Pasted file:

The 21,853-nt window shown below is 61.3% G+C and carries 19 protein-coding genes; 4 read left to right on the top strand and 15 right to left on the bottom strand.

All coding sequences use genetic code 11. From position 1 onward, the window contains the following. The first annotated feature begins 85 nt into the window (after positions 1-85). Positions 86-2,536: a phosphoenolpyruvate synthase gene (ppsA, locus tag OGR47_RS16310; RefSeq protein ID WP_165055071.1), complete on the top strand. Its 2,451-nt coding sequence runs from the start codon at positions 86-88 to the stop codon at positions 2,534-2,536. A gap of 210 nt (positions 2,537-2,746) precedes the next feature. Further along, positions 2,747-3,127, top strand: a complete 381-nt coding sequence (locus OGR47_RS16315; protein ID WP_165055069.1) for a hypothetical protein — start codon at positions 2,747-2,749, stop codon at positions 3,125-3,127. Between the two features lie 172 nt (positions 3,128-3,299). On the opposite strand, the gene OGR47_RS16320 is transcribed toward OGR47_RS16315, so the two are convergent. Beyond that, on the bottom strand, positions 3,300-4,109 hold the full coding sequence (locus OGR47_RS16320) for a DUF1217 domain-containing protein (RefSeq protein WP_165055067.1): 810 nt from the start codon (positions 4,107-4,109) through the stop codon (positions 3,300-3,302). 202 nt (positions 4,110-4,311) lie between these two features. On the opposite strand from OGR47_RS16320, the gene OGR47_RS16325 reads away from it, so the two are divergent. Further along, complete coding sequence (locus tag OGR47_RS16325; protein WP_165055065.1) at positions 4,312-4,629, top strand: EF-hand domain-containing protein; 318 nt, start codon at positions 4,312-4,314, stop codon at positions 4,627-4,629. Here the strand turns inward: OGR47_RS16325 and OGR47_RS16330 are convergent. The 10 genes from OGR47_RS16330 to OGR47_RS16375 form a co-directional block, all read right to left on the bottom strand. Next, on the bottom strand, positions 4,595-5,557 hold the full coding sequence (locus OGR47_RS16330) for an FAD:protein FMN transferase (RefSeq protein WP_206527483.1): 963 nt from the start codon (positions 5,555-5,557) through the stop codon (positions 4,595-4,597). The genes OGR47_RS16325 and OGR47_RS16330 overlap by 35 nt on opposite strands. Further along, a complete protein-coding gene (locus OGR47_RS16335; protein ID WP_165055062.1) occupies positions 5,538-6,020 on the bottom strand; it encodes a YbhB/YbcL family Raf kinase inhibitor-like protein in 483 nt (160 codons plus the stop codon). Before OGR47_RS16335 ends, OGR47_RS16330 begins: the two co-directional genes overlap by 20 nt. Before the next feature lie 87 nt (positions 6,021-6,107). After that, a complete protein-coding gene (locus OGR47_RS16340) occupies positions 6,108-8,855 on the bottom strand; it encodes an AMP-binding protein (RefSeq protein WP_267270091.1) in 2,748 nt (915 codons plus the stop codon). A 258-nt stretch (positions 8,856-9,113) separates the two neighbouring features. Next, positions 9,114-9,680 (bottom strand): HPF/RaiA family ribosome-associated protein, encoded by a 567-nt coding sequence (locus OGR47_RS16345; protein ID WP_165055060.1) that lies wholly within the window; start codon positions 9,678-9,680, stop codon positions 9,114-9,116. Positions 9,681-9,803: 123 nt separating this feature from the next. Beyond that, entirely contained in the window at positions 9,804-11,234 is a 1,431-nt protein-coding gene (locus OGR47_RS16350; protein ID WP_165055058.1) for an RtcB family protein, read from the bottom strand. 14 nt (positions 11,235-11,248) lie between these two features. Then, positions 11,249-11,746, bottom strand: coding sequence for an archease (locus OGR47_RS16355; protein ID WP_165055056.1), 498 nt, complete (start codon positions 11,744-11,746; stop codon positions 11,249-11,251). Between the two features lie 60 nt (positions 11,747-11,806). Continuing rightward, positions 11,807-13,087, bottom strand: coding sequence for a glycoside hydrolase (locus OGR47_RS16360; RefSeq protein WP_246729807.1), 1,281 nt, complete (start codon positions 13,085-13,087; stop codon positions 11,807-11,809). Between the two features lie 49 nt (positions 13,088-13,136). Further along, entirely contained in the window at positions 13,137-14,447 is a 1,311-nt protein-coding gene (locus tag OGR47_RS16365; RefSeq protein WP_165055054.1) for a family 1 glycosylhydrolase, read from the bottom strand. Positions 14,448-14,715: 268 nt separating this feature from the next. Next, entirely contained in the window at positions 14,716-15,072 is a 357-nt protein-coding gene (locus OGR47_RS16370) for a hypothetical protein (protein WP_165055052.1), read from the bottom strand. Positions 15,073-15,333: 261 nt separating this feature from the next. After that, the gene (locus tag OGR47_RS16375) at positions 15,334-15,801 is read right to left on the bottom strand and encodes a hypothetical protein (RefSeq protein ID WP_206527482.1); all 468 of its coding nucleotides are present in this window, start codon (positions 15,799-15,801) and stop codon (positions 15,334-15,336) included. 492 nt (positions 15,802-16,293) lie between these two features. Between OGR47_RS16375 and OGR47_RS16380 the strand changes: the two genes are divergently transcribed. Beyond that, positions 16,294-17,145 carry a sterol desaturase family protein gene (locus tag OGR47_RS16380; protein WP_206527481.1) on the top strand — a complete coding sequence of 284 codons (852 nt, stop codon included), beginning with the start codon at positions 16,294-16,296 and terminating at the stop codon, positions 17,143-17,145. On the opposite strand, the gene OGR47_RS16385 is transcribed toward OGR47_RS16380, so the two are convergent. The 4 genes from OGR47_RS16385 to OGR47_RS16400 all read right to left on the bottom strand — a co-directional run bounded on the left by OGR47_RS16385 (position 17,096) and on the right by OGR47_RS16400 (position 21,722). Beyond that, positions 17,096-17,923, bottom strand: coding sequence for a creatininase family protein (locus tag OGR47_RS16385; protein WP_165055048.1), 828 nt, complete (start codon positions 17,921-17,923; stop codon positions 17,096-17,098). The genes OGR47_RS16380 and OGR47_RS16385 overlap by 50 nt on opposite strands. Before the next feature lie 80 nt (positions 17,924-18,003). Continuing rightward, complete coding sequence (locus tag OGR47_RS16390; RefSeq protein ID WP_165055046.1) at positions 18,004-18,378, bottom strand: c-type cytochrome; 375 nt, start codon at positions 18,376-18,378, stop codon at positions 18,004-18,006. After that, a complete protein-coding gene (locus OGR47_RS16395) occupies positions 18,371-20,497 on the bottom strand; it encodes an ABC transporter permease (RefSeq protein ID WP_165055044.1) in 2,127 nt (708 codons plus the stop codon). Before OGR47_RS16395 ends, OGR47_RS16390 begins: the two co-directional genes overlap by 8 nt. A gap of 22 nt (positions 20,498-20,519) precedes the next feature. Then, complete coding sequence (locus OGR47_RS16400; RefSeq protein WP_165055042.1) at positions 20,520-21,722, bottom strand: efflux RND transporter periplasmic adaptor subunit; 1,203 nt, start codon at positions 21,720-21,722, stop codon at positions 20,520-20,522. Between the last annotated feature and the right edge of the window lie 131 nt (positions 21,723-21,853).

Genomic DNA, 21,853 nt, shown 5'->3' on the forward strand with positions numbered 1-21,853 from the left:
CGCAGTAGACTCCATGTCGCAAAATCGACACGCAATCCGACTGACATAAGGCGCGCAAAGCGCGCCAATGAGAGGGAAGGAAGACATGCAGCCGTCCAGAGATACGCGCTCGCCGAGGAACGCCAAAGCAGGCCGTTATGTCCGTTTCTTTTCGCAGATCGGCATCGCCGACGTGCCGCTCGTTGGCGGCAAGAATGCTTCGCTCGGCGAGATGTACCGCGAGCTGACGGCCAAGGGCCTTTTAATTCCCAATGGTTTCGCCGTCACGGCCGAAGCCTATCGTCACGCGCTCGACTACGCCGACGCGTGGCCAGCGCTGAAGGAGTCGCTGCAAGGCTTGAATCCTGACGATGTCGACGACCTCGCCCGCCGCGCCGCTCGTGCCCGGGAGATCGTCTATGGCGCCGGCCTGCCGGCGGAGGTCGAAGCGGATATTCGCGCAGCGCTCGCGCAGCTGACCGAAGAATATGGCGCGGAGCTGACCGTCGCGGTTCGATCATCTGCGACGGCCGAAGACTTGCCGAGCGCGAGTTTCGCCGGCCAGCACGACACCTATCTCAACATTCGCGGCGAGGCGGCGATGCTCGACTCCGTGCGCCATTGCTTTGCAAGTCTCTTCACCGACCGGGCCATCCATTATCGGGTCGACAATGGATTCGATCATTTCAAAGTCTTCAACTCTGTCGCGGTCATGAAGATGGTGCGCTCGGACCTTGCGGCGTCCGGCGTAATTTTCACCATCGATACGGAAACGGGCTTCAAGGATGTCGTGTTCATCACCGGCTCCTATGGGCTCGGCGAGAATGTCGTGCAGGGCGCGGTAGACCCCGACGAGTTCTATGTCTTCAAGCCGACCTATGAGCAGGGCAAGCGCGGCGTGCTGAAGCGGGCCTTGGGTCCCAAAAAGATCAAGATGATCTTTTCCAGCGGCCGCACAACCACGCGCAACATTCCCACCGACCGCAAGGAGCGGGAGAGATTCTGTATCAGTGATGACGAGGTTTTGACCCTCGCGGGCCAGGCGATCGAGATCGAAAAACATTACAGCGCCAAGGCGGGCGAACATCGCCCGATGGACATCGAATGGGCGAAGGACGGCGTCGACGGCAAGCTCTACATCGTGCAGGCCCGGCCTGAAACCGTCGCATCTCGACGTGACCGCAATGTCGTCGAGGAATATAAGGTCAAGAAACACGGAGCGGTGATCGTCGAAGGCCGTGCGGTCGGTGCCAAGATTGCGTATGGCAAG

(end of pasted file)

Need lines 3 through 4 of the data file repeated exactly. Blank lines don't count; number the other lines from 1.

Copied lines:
Genomic DNA, 21,853 nt, shown 5'->3' on the forward strand with positions numbered 1-21,853 from the left:
CGCAGTAGACTCCATGTCGCAAAATCGACACGCAATCCGACTGACATAAGGCGCGCAAAGCGCGCCAATGAGAGGGAAGGAAGACATGCAGCCGTCCAGAGATACGCGCTCGCCGAGGAACGCCAAAGCAGGCCGTTATGTCCGTTTCTTTTCGCAGATCGGCATCGCCGACGTGCCGCTCGTTGGCGGCAAGAATGCTTCGCTCGGCGAGATGTACCGCGAGCTGACGGCCAAGGGCCTTTTAATTCCCAATGGTTTCGCCGTCACGGCCGAAGCCTATCGTCACGCGCTCGACTACGCCGACGCGTGGCCAGCGCTGAAGGAGTCGCTGCAAGGCTTGAATCCTGACGATGTCGACGACCTCGCCCGCCGCGCCGCTCGTGCCCGGGAGATCGTCTATGGCGCCGGCCTGCCGGCGGAGGTCGAAGCGGATATTCGCGCAGCGCTCGCGCAGCTGACCGAAGAATATGGCGCGGAGCTGACCGTCGCGGTTCGATCATCTGCGACGGCCGAAGACTTGCCGAGCGCGAGTTTCGCCGGCCAGCACGACACCTATCTCAACATTCGCGGCGAGGCGGCGATGCTCGACTCCGTGCGCCATTGCTTTGCAAGTCTCTTCACCGACCGGGCCATCCATTATCGGGTCGACAATGGATTCGATCATTTCAAAGTCTTCAACTCTGTCGCGGTCATGAAGATGGTGCGCTCGGACCTTGCGGCGTCCGGCGTAATTTTCACCATCGATACGGAAACGGGCTTCAAGGATGTCGTGTTCATCACCGGCTCCTATGGGCTCGGCGAGAATGTCGTGCAGGGCGCGGTAGACCCCGACGAGTTCTATGTCTTCAAGCCGACCTATGAGCAGGGCAAGCGCGGCGTGCTGAAGCGGGCCTTGGGTCCCAAAAAGATCAAGATGATCTTTTCCAGCGGCCGCACAACCACGCGCAACATTCCCACCGACCGCAAGGAGCGGGAGAGATTCTGTATCAGTGATGACGAGGTTTTGACCCTCGCGGGCCAGGCGATCGAGATCGAAAAACATTACAGCGCCAAGGCGGGCGAACATCGCCCGATGGACATCGAATGGGCGAAGGACGGCGTCGACGGCAAGCTCTACATCGTGCAGGCCCGGCCTGAAACCGTCGCATCTCGACGTGACCGCAATGTCGTCGAGGAATATAAGGTCAAGAAACACGGAGCGGTGATCGTCGAAGGCCGTGCGGTCGGTGCCAAGATTGCGTATGGCAAG